Microfest Records has recently released Memories of a Shadow, a new CD by Chris Votek. The liner notes state that Votek is “…an innovative composer refracting Indian Classical music through the lens of modern chamber music.” The string ensemble performing on this recording consists of two violins, two cellos and a viola. The lower registers predominate, creating an unusual sonic balance and perspective. The resulting album is an appealing blend of raga forms incorporating Western medieval harmonies clothed in deep tones and a rich timbre.
Serpents, the first piece of the album, opens with sustained tones dominated by the cellos with more active phrasings in the higher parts. The tempo is measured, but not slow, creating a sense of quiet drama. There is a solid, woody foundation to this that alters the harmonic center, challenging the listener’s preconceptions of string ensemble music. The deepest tones are often gnarly, but this only adds to the refreshing context. As the piece proceeds, a series of intertwining passages coil in and around each other – serpent-like – but there is no menace in the lovely harmonies that develop. Serpents is beautifully wrought, the musical equivalent of a finely carved wooden sculpture.
Fossil Dance follows, with a fast opening that features active rhythms and nicely blended harmony. Repeating parts follow each other and a pleasing groove develops. There is less of the exotic and a more traditional feeling to this piece with a plaintive feel and a marked sense of introspection. The independence of the parts and the formality of the structure combine in Votek’s elegant and mature style. The ensemble playing is solidly skillful and always expressive. The tempo picks up about midway through and a bit of tension creeps in, especially in the violins and then the cellos. The pace gradually increases towards the finish, bordering on the anxious, until a sudden slowing returns to a solemn and almost sorrowful courtliness at the end. Fossil Dance is a refined and artful exposition of the emotional potential inherent in string music, masterfully performed.
The third track, Migration of the Fires, begins with a series of long, languid phrases and graceful harmonies. The rich timbre and dignified ambiance soon morphs into independent parts, each spinning actively in and out as the tempo gradually increases. The phrases have movement in the cellos while the violins hold lightly sustained tones above. This is all very deliberate and under control, even as the pace increases. About midway through, the piece goes from a trot to a canter and this adds a touch of anxiety. The playing is always disciplined and very precise with fast running phrases and strong bowing. By 9:00 everything slows again, as if out of breath. There is a much slower tempo now, with long sustained tones as the piece quietly fades to a finish. Migration of the Fires exhibits the same mature style and wide range of expression heard in Fossil Dance and is equally enchanting.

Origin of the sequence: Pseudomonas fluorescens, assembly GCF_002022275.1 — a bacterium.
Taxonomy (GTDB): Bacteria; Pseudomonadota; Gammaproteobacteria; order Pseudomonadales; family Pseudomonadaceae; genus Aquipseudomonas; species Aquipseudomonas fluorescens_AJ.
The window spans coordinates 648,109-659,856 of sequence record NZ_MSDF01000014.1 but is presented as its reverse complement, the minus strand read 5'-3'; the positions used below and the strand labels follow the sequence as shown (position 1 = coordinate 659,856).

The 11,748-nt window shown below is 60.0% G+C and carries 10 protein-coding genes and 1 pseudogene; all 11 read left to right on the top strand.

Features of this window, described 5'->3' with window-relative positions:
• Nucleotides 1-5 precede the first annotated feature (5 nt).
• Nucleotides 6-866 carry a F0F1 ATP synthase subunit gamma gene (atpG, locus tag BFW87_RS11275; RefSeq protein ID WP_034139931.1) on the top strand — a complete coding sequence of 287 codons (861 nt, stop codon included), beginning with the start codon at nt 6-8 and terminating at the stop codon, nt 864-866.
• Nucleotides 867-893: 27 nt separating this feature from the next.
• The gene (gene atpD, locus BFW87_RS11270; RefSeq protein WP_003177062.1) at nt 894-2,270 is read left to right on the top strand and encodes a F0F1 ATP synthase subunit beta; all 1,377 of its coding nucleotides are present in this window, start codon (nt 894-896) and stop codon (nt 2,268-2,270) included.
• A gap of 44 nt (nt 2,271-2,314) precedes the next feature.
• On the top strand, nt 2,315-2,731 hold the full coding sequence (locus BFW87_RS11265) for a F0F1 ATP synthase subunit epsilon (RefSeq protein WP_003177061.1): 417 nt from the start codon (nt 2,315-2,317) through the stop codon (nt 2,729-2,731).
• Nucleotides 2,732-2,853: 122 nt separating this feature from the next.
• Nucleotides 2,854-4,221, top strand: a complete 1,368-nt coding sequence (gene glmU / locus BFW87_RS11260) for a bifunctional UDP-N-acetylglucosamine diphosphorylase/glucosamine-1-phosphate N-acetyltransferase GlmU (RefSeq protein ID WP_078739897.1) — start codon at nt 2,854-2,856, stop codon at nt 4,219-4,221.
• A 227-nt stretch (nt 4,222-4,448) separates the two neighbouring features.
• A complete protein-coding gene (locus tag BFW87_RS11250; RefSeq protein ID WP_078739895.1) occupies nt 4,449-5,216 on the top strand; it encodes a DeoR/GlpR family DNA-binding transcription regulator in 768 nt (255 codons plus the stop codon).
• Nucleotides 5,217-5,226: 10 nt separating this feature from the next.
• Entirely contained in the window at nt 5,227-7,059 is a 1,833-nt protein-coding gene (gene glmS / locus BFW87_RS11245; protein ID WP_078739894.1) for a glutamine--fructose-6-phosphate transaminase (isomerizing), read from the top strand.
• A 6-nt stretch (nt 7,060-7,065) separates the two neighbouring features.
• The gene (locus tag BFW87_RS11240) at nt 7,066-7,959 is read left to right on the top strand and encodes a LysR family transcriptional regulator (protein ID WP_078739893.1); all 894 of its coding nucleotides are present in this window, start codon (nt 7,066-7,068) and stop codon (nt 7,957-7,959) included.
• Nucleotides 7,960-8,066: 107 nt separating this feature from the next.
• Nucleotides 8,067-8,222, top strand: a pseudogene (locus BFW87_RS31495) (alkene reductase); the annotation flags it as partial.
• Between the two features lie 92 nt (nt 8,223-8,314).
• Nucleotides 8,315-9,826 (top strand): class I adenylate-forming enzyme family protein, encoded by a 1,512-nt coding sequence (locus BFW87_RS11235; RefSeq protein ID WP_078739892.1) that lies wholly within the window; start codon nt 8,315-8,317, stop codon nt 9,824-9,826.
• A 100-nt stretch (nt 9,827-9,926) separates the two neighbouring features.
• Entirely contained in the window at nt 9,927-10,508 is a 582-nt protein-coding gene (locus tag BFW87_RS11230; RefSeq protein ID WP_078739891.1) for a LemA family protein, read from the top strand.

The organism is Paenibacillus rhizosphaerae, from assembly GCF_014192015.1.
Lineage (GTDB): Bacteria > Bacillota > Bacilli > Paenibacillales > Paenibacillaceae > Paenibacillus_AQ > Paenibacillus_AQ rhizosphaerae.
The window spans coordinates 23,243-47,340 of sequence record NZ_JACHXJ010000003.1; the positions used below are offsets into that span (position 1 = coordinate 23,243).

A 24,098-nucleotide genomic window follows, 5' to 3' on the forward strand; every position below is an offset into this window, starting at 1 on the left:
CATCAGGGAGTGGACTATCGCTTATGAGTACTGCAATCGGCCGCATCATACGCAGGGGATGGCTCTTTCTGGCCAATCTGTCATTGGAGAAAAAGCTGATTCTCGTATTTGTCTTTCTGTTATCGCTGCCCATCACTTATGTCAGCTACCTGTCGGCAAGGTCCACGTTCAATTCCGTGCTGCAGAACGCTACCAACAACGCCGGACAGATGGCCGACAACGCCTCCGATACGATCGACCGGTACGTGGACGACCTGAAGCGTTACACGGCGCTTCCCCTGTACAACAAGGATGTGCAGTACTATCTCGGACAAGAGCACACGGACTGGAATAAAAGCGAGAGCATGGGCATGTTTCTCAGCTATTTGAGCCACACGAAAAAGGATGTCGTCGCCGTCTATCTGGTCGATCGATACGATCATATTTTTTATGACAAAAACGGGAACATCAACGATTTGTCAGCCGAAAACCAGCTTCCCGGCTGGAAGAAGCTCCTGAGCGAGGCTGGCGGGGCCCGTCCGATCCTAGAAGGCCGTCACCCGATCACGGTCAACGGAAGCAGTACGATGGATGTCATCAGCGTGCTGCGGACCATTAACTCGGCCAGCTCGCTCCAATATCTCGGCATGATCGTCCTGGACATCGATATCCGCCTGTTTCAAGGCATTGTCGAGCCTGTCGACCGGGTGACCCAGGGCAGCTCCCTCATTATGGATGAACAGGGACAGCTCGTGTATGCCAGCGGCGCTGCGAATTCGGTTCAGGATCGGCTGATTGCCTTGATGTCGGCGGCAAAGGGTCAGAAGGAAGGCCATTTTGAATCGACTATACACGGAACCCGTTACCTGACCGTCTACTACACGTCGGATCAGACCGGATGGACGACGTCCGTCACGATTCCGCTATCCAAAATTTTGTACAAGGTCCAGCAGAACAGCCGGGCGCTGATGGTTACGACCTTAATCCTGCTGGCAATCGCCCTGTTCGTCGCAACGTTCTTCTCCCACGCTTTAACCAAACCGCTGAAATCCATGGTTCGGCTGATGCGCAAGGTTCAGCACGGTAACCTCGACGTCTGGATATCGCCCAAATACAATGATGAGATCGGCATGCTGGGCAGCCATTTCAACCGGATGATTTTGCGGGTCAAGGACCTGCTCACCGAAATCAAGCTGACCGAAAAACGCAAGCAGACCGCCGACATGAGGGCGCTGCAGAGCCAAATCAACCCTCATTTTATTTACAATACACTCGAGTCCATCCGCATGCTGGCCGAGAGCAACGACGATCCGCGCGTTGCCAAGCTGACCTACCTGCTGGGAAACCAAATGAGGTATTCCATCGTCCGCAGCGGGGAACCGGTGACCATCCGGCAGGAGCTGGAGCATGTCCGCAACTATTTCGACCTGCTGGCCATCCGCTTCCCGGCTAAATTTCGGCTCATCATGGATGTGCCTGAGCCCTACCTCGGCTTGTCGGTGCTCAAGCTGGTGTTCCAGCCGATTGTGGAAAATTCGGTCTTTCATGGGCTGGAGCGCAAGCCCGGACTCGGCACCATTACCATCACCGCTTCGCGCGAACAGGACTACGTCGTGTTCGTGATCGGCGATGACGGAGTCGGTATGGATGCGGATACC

The final piece on the album is Bhimpalasi – Chota Khyal . Chris Votek, on cello, is joined by Neelamjit Dhillon on tabla performing this “traditional Hindustani raga in the singing style – gayaki-ang.” A low drone sound sets the foundation as the cello enters with a strong intonation in its very lowest register, almost as a growl. Even at this depth and slow tempo the phrasing is noticeably lyrical, if somewhat somber. At 4:40 the tabla enters with a welcome beat that lightens the mood and soon generates a pleasant, ambling groove. The style of this piece is consistent throughout but the details constantly change and evolve. The deep tones magnify the sense of singing that is heard in the cello melody and this seeming contrast holds the listener’s attention. At 11:40 the tempo picks up a bit and the cello is ‘singing’ more in a middle register with faster and plaintive phrases. A repeating theme soon appears in the cello and serves as a departure point for improvised variations. Towards the finish, the tempo increases again as the notes pour smoothly out of the cello and the tabla provides a solid rhythmic framework. Votek’s command of the cello is impressive and the coordination with the percussion is seamless. Bhimpalasi is clearly a traditional Indian form, but the expressive playing in the cello makes it more accessible to the Western ear – the kind of music you wish would last longer.
The artistic vision of Chris Votek for Memories of a Shadow succeeds with its unusual combination of classic Indian ragas mixed with contemporary forms, an unconventional string ensemble and a high technical level of performance.
Andrew Tholl, violin
Adrianne Pope, violin
Ben Bartelt, viola
Derek Stein, cello
Chris Votek, cello
Neelamjit Dhillon, tabla (Bhimpalasi)
Memories of a Shadow is available from Microfest Records and as a digital download at Amazon Music.